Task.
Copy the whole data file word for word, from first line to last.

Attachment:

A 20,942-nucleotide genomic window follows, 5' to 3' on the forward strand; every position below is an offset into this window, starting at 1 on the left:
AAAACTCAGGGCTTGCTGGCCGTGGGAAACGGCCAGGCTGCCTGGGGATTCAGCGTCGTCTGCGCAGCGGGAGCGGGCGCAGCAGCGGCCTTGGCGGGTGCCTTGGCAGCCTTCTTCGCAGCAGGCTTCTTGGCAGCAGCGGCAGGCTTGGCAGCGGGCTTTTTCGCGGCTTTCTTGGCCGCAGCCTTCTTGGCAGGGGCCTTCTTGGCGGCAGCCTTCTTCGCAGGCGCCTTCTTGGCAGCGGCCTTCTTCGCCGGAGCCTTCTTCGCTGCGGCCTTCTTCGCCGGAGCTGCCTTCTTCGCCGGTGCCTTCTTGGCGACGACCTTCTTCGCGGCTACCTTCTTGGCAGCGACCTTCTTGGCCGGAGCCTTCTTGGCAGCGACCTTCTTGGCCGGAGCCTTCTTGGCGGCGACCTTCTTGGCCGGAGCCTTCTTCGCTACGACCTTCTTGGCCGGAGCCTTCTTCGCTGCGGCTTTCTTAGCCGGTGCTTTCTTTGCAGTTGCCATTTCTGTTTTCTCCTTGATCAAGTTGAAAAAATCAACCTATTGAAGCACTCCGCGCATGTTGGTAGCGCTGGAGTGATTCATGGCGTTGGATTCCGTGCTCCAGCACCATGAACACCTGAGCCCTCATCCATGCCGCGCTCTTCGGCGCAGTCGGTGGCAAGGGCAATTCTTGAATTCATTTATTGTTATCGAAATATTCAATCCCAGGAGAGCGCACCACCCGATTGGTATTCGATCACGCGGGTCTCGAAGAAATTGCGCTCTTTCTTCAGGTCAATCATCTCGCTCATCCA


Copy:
A 20,942-nucleotide genomic window follows, 5' to 3' on the forward strand; every position below is an offset into this window, starting at 1 on the left:
AAAACTCAGGGCTTGCTGGCCGTGGGAAACGGCCAGGCTGCCTGGGGATTCAGCGTCGTCTGCGCAGCGGGAGCGGGCGCAGCAGCGGCCTTGGCGGGTGCCTTGGCAGCCTTCTTCGCAGCAGGCTTCTTGGCAGCAGCGGCAGGCTTGGCAGCGGGCTTTTTCGCGGCTTTCTTGGCCGCAGCCTTCTTGGCAGGGGCCTTCTTGGCGGCAGCCTTCTTCGCAGGCGCCTTCTTGGCAGCGGCCTTCTTCGCCGGAGCCTTCTTCGCTGCGGCCTTCTTCGCCGGAGCTGCCTTCTTCGCCGGTGCCTTCTTGGCGACGACCTTCTTCGCGGCTACCTTCTTGGCAGCGACCTTCTTGGCCGGAGCCTTCTTGGCAGCGACCTTCTTGGCCGGAGCCTTCTTGGCGGCGACCTTCTTGGCCGGAGCCTTCTTCGCTACGACCTTCTTGGCCGGAGCCTTCTTCGCTGCGGCTTTCTTAGCCGGTGCTTTCTTTGCAGTTGCCATTTCTGTTTTCTCCTTGATCAAGTTGAAAAAATCAACCTATTGAAGCACTCCGCGCATGTTGGTAGCGCTGGAGTGATTCATGGCGTTGGATTCCGTGCTCCAGCACCATGAACACCTGAGCCCTCATCCATGCCGCGCTCTTCGGCGCAGTCGGTGGCAAGGGCAATTCTTGAATTCATTTATTGTTATCGAAATATTCAATCCCAGGAGAGCGCACCACCCGATTGGTATTCGATCACGCGGGTCTCGAAGAAATTGCGCTCTTTCTTCAGGTCAATCATCTCGCTCATCCA